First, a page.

A 2020 Update

Date: 2020-09-03

Time to Read: 5 Minutes

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Photo By: Daniel Weiss

It’s been quite a while since I’ve last posted, mostly because I haven’t had much available time to sit down and collect my thoughts into a somewhat readable post. Also, I generally prefer to limit the amount of simple personal stories on my blog in favor of posts that are more substantive and informative to my readers. Despite this preference, here’s an update for all three or four of my readers.

First of all, it’s safe to say that the year 2020 has been an interesting year for pretty much everyone and my experience doesn’t differ in that regard. In mid-February, suspiciously in alignment with the conclusion of my series of posts regarding career development advice in software development, I accepted an offer to work for the investment company, Vanguard. I had been working for the University of Mississippi as a lone software developer for over four and a half years and my role had become relegated primarily to support and maintenance of the system that I had spent the first three years of my tenure building. So it was a necessary change for me to experience the role of actually being part of a software development team with the various requirements that such a role expects. With that said, I completely appreciate my time at the University of Mississippi and the experience and freedom that it provided. And I also appreciate that they were willing to keep me employed in a part-time capacity for the foreseeable future.

Taking a new job brought about the usual difficulties. Shortly after accepting the position, I was informed that my start date would be just a little over a month away. This added a large amount of relocation-related tasks to our collective plates with one of the most important tasks being: what to do with this house?  We had purchased the home less than three years prior. Thankfully, a little of foresight regarding this purchase managed to make this decision easier to make. We had purposefully picked the house as a possible future investment property from the beginning, an idea that would be realized in March 2020. Unfortunately due to limited time, we would be moving into a much smaller two-bedroom apartment.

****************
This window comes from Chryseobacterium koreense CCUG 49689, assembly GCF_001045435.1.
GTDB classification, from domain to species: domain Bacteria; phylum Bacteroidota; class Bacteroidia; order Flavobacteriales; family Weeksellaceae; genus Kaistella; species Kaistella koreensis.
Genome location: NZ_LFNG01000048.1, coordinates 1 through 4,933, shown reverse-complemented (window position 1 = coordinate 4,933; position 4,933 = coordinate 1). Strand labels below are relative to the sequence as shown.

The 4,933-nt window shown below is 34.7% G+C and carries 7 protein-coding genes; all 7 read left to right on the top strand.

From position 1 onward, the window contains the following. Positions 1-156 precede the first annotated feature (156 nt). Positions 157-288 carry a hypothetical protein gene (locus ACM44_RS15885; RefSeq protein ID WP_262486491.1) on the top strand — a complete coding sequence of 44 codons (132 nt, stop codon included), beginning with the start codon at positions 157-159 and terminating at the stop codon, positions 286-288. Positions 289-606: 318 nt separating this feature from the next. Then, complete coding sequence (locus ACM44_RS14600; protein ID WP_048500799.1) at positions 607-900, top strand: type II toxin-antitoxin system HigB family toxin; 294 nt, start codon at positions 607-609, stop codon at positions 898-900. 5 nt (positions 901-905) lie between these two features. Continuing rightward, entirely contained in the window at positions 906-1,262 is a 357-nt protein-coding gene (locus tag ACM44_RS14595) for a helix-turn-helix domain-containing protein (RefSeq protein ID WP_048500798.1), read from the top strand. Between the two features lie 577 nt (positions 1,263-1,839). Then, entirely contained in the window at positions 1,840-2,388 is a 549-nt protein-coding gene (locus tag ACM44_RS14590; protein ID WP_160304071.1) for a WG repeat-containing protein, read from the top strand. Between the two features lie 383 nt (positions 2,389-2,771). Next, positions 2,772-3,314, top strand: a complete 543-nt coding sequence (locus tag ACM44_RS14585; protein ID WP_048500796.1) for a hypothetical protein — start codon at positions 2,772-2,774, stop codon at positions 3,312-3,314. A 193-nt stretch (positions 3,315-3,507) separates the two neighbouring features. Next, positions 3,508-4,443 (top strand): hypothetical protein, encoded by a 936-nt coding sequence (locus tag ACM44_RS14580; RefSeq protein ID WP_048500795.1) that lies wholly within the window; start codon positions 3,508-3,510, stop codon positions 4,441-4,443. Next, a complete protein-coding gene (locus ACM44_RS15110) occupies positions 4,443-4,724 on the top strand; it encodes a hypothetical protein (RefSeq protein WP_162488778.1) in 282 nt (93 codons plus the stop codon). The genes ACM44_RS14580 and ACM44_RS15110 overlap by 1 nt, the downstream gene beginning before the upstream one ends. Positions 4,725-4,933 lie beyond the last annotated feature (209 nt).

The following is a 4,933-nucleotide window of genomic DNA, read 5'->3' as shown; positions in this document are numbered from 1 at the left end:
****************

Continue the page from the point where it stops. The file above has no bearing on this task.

Even though we had only lived in that house three years; we would miss many of the amenities that it provided. Amenities such as space, a large backyard with our recent addition of a covered pergola and also my beloved Big Green Egg. I would miss my neighborhood dog walks, our neighbors, our town, and all of the familiarities of Oxford that I had developed over my roughly ten years since my first arrival as a college student. I realized that many of the traditions I had developed around the house such as the Christmas lights and future plans such as birthday parties and family gatherings would never become a reality. But, a new adventure awaited us and I was excited to explore a new location (Charlotte, NC) and all that it had to offer.

Then Covid-19 hit.

The Covid-19 panic reached a fever pitch right around the week that we were to move. I had just sold my car of eleven years (and ~300,000 miles) and various other items  in an attempt to lessen the load for the move. As the uncertainty intensified regarding regulations, I began to worry that interstate travel would become restricted and that effect on our plans to move. Those concerns were misplaced and with the help of both sets of our parents, we emptied our former home and moved to Charlotte, NC on March 20th. My new job had largely been moved to remote to accommodate the various restrictions brought about by the Covid-19 situation. That small two bedroom apartment only became increasingly smaller as the entire state of North Carolina entered a state of quarantine and lock down. My wife had left her position as a nurse to temporarily become a Stay-At-Home mom with my young toddler daughter who we had to pull from her daycare shortly before leaving. That first two months were fairly depressing. Even removing the current state of affairs in the world, we were nine hours away from our family, in a small apartment, in a city that was, for the most part, shuttered.